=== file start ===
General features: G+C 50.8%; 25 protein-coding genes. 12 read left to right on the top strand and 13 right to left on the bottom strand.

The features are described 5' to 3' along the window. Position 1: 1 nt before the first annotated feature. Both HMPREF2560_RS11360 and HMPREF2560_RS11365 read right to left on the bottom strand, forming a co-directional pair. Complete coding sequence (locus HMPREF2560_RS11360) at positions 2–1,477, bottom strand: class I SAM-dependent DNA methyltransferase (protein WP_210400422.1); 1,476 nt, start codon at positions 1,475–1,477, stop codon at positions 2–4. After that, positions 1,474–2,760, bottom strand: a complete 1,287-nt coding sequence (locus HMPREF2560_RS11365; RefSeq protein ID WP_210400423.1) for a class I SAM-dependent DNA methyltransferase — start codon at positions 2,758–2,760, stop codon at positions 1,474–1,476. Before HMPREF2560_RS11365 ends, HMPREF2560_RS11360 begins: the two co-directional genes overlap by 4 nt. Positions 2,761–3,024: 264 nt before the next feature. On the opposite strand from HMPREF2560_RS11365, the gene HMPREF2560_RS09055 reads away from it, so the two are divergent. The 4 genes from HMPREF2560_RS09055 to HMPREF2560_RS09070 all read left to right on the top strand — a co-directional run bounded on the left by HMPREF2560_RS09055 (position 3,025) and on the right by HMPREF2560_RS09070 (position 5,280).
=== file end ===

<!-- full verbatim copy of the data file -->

General features: G+C 50.8%; 25 protein-coding genes. 12 read left to right on the top strand and 13 right to left on the bottom strand.

The features are described 5' to 3' along the window. Position 1: 1 nt before the first annotated feature. Both HMPREF2560_RS11360 and HMPREF2560_RS11365 read right to left on the bottom strand, forming a co-directional pair. Complete coding sequence (locus HMPREF2560_RS11360) at positions 2–1,477, bottom strand: class I SAM-dependent DNA methyltransferase (protein WP_210400422.1); 1,476 nt, start codon at positions 1,475–1,477, stop codon at positions 2–4. After that, positions 1,474–2,760, bottom strand: a complete 1,287-nt coding sequence (locus HMPREF2560_RS11365; RefSeq protein ID WP_210400423.1) for a class I SAM-dependent DNA methyltransferase — start codon at positions 2,758–2,760, stop codon at positions 1,474–1,476. Before HMPREF2560_RS11365 ends, HMPREF2560_RS11360 begins: the two co-directional genes overlap by 4 nt. Positions 2,761–3,024: 264 nt before the next feature. On the opposite strand from HMPREF2560_RS11365, the gene HMPREF2560_RS09055 reads away from it, so the two are divergent. The 4 genes from HMPREF2560_RS09055 to HMPREF2560_RS09070 all read left to right on the top strand — a co-directional run bounded on the left by HMPREF2560_RS09055 (position 3,025) and on the right by HMPREF2560_RS09070 (position 5,280).